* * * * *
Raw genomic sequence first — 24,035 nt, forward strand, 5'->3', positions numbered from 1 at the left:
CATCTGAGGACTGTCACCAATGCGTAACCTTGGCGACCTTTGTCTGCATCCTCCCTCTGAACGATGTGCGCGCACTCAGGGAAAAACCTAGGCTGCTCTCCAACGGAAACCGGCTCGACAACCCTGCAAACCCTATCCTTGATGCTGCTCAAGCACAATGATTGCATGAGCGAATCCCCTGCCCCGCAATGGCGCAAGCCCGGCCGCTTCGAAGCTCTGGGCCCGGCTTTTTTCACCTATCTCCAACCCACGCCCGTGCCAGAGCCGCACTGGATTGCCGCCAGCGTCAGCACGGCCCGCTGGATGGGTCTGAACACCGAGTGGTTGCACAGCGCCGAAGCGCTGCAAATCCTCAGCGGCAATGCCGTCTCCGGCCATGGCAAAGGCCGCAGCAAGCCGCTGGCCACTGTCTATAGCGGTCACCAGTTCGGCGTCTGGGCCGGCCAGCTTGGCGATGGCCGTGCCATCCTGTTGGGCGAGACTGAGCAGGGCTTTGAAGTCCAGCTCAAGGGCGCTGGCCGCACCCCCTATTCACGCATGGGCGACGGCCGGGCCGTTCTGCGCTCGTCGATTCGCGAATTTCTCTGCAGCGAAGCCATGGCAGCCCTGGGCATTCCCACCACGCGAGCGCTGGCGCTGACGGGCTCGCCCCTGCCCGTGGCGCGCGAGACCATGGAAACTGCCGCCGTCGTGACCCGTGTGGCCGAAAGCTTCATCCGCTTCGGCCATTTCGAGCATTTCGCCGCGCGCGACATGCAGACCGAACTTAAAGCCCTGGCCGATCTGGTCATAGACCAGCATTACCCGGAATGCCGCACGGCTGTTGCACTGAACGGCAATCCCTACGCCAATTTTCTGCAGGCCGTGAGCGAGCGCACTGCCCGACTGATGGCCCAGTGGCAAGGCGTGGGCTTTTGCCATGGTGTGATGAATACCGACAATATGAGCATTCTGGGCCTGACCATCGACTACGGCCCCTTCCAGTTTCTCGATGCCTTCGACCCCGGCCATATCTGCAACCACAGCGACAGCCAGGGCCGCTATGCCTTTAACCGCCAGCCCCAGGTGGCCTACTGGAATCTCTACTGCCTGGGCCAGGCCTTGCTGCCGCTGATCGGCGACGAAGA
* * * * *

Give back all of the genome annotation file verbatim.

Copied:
Raw genomic sequence first — 24,035 nt, forward strand, 5'->3', positions numbered from 1 at the left:
CATCTGAGGACTGTCACCAATGCGTAACCTTGGCGACCTTTGTCTGCATCCTCCCTCTGAACGATGTGCGCGCACTCAGGGAAAAACCTAGGCTGCTCTCCAACGGAAACCGGCTCGACAACCCTGCAAACCCTATCCTTGATGCTGCTCAAGCACAATGATTGCATGAGCGAATCCCCTGCCCCGCAATGGCGCAAGCCCGGCCGCTTCGAAGCTCTGGGCCCGGCTTTTTTCACCTATCTCCAACCCACGCCCGTGCCAGAGCCGCACTGGATTGCCGCCAGCGTCAGCACGGCCCGCTGGATGGGTCTGAACACCGAGTGGTTGCACAGCGCCGAAGCGCTGCAAATCCTCAGCGGCAATGCCGTCTCCGGCCATGGCAAAGGCCGCAGCAAGCCGCTGGCCACTGTCTATAGCGGTCACCAGTTCGGCGTCTGGGCCGGCCAGCTTGGCGATGGCCGTGCCATCCTGTTGGGCGAGACTGAGCAGGGCTTTGAAGTCCAGCTCAAGGGCGCTGGCCGCACCCCCTATTCACGCATGGGCGACGGCCGGGCCGTTCTGCGCTCGTCGATTCGCGAATTTCTCTGCAGCGAAGCCATGGCAGCCCTGGGCATTCCCACCACGCGAGCGCTGGCGCTGACGGGCTCGCCCCTGCCCGTGGCGCGCGAGACCATGGAAACTGCCGCCGTCGTGACCCGTGTGGCCGAAAGCTTCATCCGCTTCGGCCATTTCGAGCATTTCGCCGCGCGCGACATGCAGACCGAACTTAAAGCCCTGGCCGATCTGGTCATAGACCAGCATTACCCGGAATGCCGCACGGCTGTTGCACTGAACGGCAATCCCTACGCCAATTTTCTGCAGGCCGTGAGCGAGCGCACTGCCCGACTGATGGCCCAGTGGCAAGGCGTGGGCTTTTGCCATGGTGTGATGAATACCGACAATATGAGCATTCTGGGCCTGACCATCGACTACGGCCCCTTCCAGTTTCTCGATGCCTTCGACCCCGGCCATATCTGCAACCACAGCGACAGCCAGGGCCGCTATGCCTTTAACCGCCAGCCCCAGGTGGCCTACTGGAATCTCTACTGCCTGGGCCAGGCCTTGCTGCCGCTGATCGGCGACGAAGA